That process could be pushed along if we begin to debate the way conservatives all over the country are pushing to quash any dissension from right-wing Israeli policies. As I said, this piece of legislation is part of a nationwide effort in which two dozen states have passed laws forbidding the state to contract with companies that support boycotts of Israeli products. The result is cases like this one, in which a speech pathologist in Texas who contracts with a school district to work with students was told that she would have to sign what was in effect a loyalty oath to the Netanyahu government, promising not to support any boycott of Israel, as though that could possibly have anything do so with her work. She refused to sign, and sued instead. Now the ACLU is also suing over the Texas law, which the state will fight; Gov. Greg Abbott has said, "Anti-Israel policies are anti-Texas policies."
That’s obviously ludicrous, and there’s a strong case to be made that the greatest long-term threat to Israel is precisely the policies toward the Palestinians that critics of the Netanyahu government — both within and outside Israel — would like to see changed, and that people such as Abbott support (and yes, there are some Democrats who enthusiastically support them too). But without something resembling a real debate, the American public doesn’t hear why someone can simultaneously support Israel, oppose a particular set of Israeli policies, and oppose restrictions on the free speech rights of Americans. All they’ll learn is that there’s a “pro-Israel” bill out there, and if you oppose it you must be “anti-Israel.”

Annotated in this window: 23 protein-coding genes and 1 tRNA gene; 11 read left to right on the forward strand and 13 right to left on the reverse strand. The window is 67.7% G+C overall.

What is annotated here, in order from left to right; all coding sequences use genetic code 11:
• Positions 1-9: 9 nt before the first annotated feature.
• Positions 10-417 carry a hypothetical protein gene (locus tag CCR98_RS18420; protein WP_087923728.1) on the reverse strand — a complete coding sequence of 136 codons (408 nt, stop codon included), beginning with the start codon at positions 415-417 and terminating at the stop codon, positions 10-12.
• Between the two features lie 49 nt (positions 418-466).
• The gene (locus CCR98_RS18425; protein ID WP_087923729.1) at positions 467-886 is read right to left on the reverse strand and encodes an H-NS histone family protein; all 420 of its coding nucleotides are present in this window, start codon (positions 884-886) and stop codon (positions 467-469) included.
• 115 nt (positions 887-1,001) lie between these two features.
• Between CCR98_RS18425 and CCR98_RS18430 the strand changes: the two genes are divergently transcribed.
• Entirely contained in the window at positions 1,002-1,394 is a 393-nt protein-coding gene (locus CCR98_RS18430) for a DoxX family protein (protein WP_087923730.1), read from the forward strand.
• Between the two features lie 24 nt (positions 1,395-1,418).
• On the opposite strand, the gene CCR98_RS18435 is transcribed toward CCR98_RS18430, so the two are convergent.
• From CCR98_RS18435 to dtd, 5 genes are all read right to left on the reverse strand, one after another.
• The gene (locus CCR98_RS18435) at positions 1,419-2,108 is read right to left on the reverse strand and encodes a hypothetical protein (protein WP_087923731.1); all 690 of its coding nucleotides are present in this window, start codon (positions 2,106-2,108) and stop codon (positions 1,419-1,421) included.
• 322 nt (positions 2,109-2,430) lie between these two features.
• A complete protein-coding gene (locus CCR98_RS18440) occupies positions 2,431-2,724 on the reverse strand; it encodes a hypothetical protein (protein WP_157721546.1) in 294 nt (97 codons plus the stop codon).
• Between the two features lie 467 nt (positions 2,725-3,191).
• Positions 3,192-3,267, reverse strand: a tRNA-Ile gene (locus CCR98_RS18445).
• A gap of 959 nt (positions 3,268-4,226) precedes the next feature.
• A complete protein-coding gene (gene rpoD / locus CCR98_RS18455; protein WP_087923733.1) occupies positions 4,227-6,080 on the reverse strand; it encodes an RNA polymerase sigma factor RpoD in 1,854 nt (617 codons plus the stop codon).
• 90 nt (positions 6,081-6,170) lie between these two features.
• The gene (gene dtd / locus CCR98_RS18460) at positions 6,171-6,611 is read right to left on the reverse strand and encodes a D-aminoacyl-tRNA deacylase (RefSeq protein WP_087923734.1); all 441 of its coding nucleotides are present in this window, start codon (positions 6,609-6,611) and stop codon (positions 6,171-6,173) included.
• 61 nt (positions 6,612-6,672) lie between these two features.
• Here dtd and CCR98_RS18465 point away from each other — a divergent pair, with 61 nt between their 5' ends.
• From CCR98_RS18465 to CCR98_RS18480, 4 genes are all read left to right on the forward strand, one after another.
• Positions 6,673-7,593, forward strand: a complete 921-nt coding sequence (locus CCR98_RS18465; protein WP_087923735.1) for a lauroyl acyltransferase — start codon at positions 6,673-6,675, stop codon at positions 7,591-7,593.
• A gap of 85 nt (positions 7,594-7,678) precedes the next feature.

In their letter, Sanders and Feinstein hint at the need to undercut this basic mind-set. They stress that the Senate must “debate” the new measure as “freestanding legislation" on “its merits.” That is, its specifics must be debated, and not as a reflexive indicator of “pro-Israel” or “anti-Israel” sentiment.
I’ve long argued that the very idea of “pro-Israel” vs. “anti-Israel” is not just the enemy of rational thought and moral thinking, but also plays right into the hands of the American and Israeli right (you’ll notice that we don’t use that formulation with any other country; nobody talks about being “pro-China” or “anti-Canada”). It’s up to Democrats to create a more complete debate on this issue, because Republicans certainly aren’t going to do it. And standing up against laws that forbid Americans from expressing certain opinions would be an excellent place to start.